You have probably been asked to serve on a committee or team. When possible it is important to choose those teams wisely. (There are times when your manager appoints you to a team and you are not given a choice.) Being a team player can give you visibility and credibility but if you choose the wrong team or work with a less than productive group you will lose the benefits. How do you decide which committee to serve on and then how do you make sure that team is very successful? Here are some ideas:
1.Critical Path or Personal Passion – Be sure the goal of the team is directly connected to the bottom line of the firm or is a focus of your own personal passion. You will need to have energy around the mission of the team and you will want the organization to be supportive of the findings of the team.
2. Appropriate work for a Team – Decide if the work can only be done by a team. If the work would be better accomplished by one or two people making a decision then don’t waste your time. You’ll be spinning your wheels on something that could be done faster with fewer people involved.
3. Mission of the Team – Ask about the mission of the team and what outcomes are expected. Get clarification if you don’t understand it. The team can’t do its work if the mission isn’t clear.
4. Benefit – Look to see if being on this team will benefit you in some way. Perhaps it will add a skill to your resume. It might be a visible team and add to your standing in the firm or community. It could put you in contact with someone that you want to know better.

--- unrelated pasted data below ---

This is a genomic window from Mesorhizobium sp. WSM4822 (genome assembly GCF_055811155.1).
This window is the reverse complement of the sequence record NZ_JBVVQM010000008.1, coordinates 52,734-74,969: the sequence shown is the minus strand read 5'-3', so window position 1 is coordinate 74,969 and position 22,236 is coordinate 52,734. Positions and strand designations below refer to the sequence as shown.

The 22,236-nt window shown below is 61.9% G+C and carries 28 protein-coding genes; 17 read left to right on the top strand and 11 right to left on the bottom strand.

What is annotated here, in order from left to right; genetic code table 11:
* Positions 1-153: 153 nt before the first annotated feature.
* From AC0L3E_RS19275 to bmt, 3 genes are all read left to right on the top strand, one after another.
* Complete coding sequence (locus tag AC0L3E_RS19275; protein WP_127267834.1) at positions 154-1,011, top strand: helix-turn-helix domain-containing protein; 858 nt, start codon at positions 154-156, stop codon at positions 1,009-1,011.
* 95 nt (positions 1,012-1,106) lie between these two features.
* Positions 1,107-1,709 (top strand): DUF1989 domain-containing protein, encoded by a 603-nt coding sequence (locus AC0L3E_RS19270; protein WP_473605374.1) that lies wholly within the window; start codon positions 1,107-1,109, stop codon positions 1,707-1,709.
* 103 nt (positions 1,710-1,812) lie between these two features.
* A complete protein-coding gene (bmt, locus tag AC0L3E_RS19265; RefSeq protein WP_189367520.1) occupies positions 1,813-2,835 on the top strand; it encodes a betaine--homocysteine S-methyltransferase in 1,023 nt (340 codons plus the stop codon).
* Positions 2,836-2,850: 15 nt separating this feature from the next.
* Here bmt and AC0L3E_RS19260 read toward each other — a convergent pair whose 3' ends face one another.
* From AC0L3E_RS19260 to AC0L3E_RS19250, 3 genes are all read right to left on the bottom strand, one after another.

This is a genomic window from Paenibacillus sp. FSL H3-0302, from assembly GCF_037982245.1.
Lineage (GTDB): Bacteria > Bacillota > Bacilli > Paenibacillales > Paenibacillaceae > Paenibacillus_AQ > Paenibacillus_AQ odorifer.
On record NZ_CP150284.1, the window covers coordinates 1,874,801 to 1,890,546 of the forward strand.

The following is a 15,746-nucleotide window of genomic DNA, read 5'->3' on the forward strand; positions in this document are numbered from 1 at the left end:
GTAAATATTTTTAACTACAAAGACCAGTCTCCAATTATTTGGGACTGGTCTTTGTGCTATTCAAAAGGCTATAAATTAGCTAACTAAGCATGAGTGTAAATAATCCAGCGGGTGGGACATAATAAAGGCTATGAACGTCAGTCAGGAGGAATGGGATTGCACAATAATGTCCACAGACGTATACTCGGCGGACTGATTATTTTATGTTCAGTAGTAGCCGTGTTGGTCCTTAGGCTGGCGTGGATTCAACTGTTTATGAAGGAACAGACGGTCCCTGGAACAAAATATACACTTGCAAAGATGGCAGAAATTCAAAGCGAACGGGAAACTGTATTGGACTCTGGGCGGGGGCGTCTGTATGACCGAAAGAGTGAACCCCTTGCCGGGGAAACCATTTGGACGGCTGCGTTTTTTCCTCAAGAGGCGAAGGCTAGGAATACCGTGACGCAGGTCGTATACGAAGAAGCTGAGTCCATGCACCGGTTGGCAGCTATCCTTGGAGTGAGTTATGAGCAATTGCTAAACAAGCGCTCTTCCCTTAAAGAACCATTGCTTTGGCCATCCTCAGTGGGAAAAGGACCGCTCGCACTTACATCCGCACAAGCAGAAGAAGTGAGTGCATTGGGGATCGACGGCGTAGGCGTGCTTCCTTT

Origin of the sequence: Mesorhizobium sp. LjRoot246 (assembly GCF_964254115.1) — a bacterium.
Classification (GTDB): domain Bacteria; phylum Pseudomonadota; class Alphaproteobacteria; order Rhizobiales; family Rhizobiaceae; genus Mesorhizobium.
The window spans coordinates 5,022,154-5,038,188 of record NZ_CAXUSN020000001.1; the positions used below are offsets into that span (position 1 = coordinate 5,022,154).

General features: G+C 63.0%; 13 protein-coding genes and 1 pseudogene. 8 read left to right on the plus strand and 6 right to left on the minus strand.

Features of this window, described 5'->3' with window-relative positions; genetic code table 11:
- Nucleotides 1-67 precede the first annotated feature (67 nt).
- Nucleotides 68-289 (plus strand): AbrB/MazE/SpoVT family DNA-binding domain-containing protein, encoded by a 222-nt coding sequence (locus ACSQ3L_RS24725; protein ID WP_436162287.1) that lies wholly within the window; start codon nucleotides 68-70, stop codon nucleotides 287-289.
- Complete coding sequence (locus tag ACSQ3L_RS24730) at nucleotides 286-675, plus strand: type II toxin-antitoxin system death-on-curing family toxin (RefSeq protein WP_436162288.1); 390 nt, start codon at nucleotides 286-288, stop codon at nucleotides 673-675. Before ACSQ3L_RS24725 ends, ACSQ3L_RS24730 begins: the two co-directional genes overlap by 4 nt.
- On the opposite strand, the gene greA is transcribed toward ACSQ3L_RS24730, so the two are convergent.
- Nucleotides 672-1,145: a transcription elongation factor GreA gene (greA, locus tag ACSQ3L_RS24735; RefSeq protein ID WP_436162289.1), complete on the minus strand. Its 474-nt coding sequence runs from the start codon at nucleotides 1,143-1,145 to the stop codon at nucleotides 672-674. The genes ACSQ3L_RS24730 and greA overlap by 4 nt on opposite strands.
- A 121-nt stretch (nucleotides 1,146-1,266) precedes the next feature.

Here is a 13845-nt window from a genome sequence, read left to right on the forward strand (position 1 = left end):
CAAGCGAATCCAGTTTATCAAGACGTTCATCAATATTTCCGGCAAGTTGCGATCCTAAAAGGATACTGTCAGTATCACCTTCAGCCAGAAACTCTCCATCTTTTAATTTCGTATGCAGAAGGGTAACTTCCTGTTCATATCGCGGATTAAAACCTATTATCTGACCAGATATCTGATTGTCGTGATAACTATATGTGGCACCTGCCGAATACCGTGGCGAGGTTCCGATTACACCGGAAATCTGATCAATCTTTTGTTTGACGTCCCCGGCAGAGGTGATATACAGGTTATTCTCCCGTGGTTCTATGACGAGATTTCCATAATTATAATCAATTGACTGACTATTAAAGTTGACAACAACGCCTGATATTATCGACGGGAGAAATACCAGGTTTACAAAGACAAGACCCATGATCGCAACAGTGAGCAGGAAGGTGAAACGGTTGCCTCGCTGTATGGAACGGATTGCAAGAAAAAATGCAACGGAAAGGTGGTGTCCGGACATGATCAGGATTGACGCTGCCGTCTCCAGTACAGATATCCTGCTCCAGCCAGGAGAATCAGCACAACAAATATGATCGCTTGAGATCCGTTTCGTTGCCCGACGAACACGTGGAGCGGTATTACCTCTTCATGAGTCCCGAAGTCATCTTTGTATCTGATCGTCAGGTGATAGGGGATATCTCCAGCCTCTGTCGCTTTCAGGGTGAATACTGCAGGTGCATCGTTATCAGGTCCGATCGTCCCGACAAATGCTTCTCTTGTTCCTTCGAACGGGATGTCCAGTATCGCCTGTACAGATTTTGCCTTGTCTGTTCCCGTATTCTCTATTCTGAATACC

5. Expertise Needed – Be sure your expertise is required by the team. If you feel that there is a more qualified person, give the leader the name of the person who you think has that expertise. If possible decline to work on teams that don’t seem to need your specific talent. This work should be a showcase for what you are uniquely qualified to do.
6. Other Members – Ask about the other members and what skills they bring to the table. Discuss adding people who have skills you see are missing.
7. Quiet Members – Notice who the quiet members of the team are. Help those people to be heard by asking them to repeat their comments or by asking their opinions on something. Find ways to help them participate.
8. Stay on track and focused – The team needs to keep to its timeline and within its budget. Complete your own work in the agreed upon time frame and budget and help others to do the same. Offer support to anyone who may make the team miss a deadline.
9. Team Decisions – Make sure that everyone is comfortable with the decisions that are made each step of the way. Nothing is worse than completing the task and finding that someone disagreed with something done in the very beginning of the work.
10. Ease tension – There are often tense situations that come from teamwork. Not everyone agrees all the time. Find ways to actively listen to someone else’s point of view. Help to restate it for the group if some people don’t understand it. Make sure everyone understands all sides of the issue. Take a break when things get hot. Use humor to release tension.
Many of the ideas from this list are mentioned in the book How to Be a Star at Work Robert E. Kelley. Kelley has done research on how star performers work. This book would be useful to associates in a law firm or employees in a corporation.
About Alvah Parker
Alvah Parker is a Practice Advisor for attorneys and Career Coach as well as publisher of Parker’s Points, an email tip list and Road to Success, an ezine. To subscribe send an email to email@example.com.
Parker works with successful attorneys who feel overwhelmed by their work and are willing to take action to create a more profitable practice and a more fulfilling life. Alvah also helps attorneys and others who want to change careers and find the work that is more meaningful and fulfilling. Alvah is found on the web at http://www.asparker.com She may also be reached at 781-598-0388
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